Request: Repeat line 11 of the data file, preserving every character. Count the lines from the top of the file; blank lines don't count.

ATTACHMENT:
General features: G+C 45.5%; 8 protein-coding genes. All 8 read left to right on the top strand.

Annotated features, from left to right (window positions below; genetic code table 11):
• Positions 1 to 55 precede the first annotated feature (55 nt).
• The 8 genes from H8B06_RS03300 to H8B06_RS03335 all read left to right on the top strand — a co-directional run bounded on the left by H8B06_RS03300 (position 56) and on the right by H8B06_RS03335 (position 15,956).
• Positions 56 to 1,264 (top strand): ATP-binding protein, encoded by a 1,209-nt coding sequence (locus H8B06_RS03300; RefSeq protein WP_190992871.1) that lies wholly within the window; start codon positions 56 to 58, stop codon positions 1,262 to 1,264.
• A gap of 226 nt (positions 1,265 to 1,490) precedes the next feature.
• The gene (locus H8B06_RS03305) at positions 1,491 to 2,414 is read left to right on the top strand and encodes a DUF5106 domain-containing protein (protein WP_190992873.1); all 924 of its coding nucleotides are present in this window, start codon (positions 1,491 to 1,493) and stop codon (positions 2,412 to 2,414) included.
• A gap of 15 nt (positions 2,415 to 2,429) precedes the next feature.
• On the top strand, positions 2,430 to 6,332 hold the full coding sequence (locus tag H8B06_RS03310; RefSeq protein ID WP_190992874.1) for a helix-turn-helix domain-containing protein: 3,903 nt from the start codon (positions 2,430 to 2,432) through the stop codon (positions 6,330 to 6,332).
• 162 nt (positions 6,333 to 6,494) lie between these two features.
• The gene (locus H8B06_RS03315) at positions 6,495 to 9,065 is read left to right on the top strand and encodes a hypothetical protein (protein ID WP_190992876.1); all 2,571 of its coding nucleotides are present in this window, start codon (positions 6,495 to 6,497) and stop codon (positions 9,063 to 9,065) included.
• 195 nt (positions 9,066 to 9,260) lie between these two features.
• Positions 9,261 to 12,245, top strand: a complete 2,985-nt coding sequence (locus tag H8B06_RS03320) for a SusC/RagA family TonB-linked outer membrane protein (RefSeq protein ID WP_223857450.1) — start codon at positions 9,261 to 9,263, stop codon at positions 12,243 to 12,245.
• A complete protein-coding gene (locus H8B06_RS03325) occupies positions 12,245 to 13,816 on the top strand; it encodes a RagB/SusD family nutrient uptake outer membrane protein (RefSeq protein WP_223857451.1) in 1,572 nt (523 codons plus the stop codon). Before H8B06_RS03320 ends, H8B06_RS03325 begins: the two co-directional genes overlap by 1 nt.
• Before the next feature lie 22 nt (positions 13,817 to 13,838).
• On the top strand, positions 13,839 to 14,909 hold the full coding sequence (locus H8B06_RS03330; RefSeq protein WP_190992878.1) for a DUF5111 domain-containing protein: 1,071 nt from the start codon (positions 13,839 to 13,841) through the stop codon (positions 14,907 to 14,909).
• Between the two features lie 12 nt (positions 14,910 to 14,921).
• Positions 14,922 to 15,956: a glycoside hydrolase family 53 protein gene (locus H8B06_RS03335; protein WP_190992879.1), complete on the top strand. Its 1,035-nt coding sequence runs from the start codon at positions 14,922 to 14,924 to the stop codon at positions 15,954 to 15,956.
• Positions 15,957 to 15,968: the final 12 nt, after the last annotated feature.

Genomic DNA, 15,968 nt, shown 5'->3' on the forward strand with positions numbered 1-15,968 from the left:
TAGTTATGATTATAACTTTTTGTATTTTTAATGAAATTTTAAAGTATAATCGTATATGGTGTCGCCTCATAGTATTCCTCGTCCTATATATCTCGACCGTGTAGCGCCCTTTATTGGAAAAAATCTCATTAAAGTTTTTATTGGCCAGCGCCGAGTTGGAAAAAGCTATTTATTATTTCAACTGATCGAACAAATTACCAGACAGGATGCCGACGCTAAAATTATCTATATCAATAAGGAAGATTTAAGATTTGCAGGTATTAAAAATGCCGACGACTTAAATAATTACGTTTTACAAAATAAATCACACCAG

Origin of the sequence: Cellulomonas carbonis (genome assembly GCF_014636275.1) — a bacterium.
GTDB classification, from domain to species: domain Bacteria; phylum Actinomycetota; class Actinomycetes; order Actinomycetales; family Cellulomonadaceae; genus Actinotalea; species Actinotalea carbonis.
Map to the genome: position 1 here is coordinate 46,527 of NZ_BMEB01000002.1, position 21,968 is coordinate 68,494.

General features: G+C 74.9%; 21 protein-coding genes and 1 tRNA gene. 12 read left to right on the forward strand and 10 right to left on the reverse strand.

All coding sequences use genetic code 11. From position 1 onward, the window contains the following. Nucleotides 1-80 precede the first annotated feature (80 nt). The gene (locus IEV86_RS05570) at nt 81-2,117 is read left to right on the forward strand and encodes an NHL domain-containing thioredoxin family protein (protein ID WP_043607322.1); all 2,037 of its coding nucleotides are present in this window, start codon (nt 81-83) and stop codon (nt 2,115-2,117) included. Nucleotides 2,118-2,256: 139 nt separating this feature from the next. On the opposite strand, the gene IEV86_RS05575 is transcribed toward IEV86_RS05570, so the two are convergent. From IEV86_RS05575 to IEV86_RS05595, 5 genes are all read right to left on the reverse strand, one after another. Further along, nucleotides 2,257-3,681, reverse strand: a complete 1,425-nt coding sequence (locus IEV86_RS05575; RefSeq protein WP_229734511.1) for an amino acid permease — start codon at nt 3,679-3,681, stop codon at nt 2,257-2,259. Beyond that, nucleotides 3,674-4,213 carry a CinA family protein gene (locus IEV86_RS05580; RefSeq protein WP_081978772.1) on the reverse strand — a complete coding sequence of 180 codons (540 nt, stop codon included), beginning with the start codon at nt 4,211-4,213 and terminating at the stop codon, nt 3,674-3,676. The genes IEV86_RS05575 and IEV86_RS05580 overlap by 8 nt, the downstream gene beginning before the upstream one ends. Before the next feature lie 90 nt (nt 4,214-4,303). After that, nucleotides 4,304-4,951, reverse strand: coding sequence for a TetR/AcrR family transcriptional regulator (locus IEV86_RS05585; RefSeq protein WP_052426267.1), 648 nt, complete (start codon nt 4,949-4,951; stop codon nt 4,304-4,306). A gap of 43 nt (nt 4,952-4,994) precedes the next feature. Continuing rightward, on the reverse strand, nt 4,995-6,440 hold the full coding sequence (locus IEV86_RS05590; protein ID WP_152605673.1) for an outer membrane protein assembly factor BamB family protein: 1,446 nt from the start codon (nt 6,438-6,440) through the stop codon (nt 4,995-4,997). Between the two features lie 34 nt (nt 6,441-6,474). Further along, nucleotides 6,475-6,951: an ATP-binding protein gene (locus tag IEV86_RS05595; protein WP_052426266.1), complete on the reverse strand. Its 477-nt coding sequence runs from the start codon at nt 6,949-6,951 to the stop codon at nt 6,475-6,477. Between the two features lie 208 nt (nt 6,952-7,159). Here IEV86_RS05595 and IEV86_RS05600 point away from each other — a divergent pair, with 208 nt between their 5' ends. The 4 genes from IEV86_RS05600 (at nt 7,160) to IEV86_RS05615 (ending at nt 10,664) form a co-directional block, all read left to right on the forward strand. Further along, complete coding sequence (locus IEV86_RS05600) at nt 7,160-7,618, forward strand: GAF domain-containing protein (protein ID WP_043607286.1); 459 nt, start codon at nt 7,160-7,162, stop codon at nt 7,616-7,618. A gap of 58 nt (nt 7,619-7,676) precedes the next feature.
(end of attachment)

• The gene (locus H8B06_RS03315) at positions 6,495 to 9,065 is read left to right on the top strand and encodes a hypothetical protein (protein ID WP_190992876.1); all 2,571 of its coding nucleotides are present in this window, start codon (positions 6,495 to 6,497) and stop codon (positions 9,063 to 9,065) included.